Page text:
Wavelet based automatic seizure detection in intracerebral electroencephalogram.

Montreal Neurological Institute and Department of Neurology and Neurosurgery, McGill University, Room 767, 3801 University Street, Quebec, Canada H3A 2B4.
Clinical Neurophysiology (Impact Factor: 3.14). 06/2003; 114(5):898-908. DOI: 10.1016/S1388-2457(03)00035-X
Source: PubMed

ABSTRACT Automatic seizure detection is often used during long-term monitoring, and is particularly important during intracerebral investigations. Existing methods make many false detections, particularly in intracerebral electroencephalogram (EEG) because of frequent large amplitude rhythmic activity bursts that are non-epileptiform.
To develop a seizure detection method for intracerebral monitoring that is as sensitive as existing methods but has fewer false detections.
To capture the rhythmic nature of seizure discharges, we developed a wavelet-based method, examining how different frequency ranges fluctuate compared to the background. In particular, the system remembers rhythmic bursts occurring commonly in the background to avoid detecting them as seizures.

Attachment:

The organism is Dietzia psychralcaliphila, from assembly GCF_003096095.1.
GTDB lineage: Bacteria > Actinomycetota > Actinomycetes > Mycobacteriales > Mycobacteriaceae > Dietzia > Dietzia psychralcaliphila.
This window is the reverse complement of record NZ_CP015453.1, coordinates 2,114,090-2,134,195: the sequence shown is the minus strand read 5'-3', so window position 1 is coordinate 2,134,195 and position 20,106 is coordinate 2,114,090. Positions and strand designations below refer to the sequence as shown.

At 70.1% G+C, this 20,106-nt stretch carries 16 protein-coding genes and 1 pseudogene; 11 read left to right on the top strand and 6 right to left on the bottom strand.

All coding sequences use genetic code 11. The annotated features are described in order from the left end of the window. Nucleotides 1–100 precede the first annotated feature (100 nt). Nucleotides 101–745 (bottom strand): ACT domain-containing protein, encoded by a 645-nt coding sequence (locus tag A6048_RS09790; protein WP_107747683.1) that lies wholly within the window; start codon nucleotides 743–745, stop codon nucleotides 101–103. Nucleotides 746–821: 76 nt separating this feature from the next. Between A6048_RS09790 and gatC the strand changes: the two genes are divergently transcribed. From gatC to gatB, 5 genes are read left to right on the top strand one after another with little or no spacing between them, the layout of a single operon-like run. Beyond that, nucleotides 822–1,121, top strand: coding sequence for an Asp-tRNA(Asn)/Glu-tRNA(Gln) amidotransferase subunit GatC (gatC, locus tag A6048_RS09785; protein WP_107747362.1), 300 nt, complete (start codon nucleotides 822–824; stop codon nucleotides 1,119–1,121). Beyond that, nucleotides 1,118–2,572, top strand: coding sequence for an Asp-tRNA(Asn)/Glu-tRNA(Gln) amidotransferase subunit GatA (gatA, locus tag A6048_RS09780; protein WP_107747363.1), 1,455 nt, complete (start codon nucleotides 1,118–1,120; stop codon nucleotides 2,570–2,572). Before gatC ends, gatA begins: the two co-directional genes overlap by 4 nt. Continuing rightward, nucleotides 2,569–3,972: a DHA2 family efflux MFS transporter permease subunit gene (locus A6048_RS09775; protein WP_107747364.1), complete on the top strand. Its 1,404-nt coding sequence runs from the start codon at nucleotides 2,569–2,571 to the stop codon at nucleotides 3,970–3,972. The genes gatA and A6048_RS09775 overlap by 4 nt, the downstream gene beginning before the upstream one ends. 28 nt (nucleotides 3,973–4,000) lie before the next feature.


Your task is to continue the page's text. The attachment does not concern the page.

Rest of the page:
The method was evaluated on test data from 11 patients, including 229 h and 66 seizures, and its performance compared to the method of Gotman (Electroencephalogr clin Neurophysiol 76 (1990) 317). Detection sensitivity was unchanged at close to 90%, but false detections were reduced from 2.4 to 0.3/h.
Perfect sensitivity is unlikely because the morphology of seizure discharges is so variable. Nevertheless, the 87% sensitivity obtained in the combined training and testing data is quite high. We reduced the average false alarm rate to one per 3 h of recording, or 6 per 24-h period. Given how rapidly one can decide visually that a detection is erroneous, false detections should not cause any burden to the reviewer.
In intracerebral EEG it is possible to detect seizures automatically with high sensitivity and high specificity.

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